Ethics and More

For my readers in the Dallas area, here’s an invitation to take a seminary-level fundamental moral theology course this fall. The course is Nashotah House’s MT501, Ethics and Moral Theology. You could take it for credit or audit. We’ll look at basic questions that arise when theology meets ethics, reading books by Daniel Westberg, Servais Pinckaers, and Oliver O’Donovan, with supplementary work in the Scriptures, the early church, Ellen Charry, and Flannery O’Connor.
    The class will meet on most Mondays, from 6:30 to 9 p.m., Sept. 16 through Dec. 16, at Church of the Incarnation, Dallas. It is not an online class: part of its appeal is getting together with other students and a professor to have the irreplaceable give-and-take of in-person conversation.
    Registration is through Nashotah House as a visiting student ( I can send a direct link—and of course would be glad to answer questions.
    On the web. My sermon on “Fear not”—the first words of God to Abram in Genesis 15, and the first words of Jesus to his followers at Luke 12:32—is here: ... If it’s good news that the Father want to give us the kingdom, what is there to be afraid of?

    What Theologians Read. Madeleine L’Engle’s A Swiftly Tilting Planet is (it turns out) a serious exploration of sin—original and actual. She makes the pattern of sin clear. People always have freedom to choose differently, and re-shape the pattern of things. So (although the novel never uses these words) original sin never takes away individual choice. I am not persuaded that time travel is analogous to travel through space, despite her beautiful suggestions that such could be so. To go back to 1865, say, is simply impossible, whereas going back to Oklahoma isn’t, notwithstanding that every place we go back to is different than it used to be. (I may write more about this later.)
    I have just devoured The Blink of an Eye by Rikke Schmidt Kjaergaard (yes, she’s Danish). It’s a memoir of a sudden, nearly catastrophic infection that put the author in a coma and nearly killed her. She was “locked in” and able, when she first started to emerge from her coma, only to control her eyes, to blink. It reminds me of the amazing The Diving Bell and the Butterfly by Jean-Dominique Bauby. Bauby wrote his memoir by blinking, with the patient assistance of his therapist. He never recovered further, however, whereas Kjaergaard did. She has certain fragilities; her body bears the marks of her illness in her hands (she lost most of her fingers). But, as her young son says at the end, she has “the most beautiful hands in the world.” That is surely true.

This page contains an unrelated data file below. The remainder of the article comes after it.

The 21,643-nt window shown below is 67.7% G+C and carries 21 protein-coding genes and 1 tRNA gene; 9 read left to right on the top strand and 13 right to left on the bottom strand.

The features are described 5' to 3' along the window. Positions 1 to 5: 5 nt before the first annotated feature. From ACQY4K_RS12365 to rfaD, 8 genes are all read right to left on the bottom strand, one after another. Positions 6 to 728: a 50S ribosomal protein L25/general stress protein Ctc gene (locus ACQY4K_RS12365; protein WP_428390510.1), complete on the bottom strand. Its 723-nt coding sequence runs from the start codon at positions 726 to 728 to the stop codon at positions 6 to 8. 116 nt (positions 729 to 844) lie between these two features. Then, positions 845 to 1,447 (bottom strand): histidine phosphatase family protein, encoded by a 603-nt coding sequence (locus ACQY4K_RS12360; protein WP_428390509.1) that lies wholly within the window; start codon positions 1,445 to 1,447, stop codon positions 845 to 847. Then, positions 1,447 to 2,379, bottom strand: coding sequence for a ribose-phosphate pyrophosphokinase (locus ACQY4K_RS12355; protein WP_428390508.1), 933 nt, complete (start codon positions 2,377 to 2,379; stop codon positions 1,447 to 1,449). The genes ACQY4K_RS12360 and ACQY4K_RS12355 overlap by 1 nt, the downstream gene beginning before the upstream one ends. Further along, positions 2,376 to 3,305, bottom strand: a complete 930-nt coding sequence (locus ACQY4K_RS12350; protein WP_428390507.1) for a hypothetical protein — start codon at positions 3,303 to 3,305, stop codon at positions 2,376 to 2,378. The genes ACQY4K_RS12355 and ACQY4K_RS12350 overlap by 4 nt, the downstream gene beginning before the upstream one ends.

I will probably write more about this book also. Personally, it brought to mind my own experience as the husband of one who was in a hospital and not responsive; there is a lot of wisdom and encouragement here for people in such positions. Yet it seems to me a very “European” book (Bauby’s is European in this sense also): it is a book in which Christianity never appears. There is no God, no presence with us, no hope of resurrection. There is lots of wisdom, but no divine dimension to things. It’s not as if God is argued against; he just isn’t there.
    I thought: the author has had an experience like that which came over Job. And her end is like Job’s also, in that it is a resumption, in an entirely new register, of human community, and a recognition that all we have together is more important than anything else—the reordering of our priorities to communion above all. But unlike Job, no God question, no God questioning. And that strikes me as a lamentable emptiness.
    What Theologians Eat. In an email recently I mentioned being at the Teahouse on Canyon Road in Santa Fe, where I had a “paleo eggs Benedict”: slices of grilled eggplant, topped with brisket, topped with poached eggs, covered with a red-chile-infused sauce. I’m Texan enough to be excited whenever I see brisket, and I thought: If this be paleoism, sign me up!
    Well—lots of Santa Fe lovers in Dallas asked me about it, but one person said: I’ve been there and I ate that and it was truly good. She also recommends the coffees and teas, which alas I did not have time to enjoy.
    I remember being at an ethics conference where the meals were all vegetarian by default. Dessert at the banquet was a thick slab of so-called New York cheesecake. A little cheesecake goes a long way with me. I saw some people getting a luscious chocolaty thing, and asked about it. “That’s for the vegans,” I was told. I wonder: could I be a paleotarian and a vegan at the same time? Or maybe paleo for the main course, vegan for dessert?

The Rev. Canon Dr. Victor Lee Austin is the Theologian-in-Residence for the diocese and is the author of several books including, "Losing Susan: Brain Disease, the Priest's Wife, and the God who Gives and Takes Away."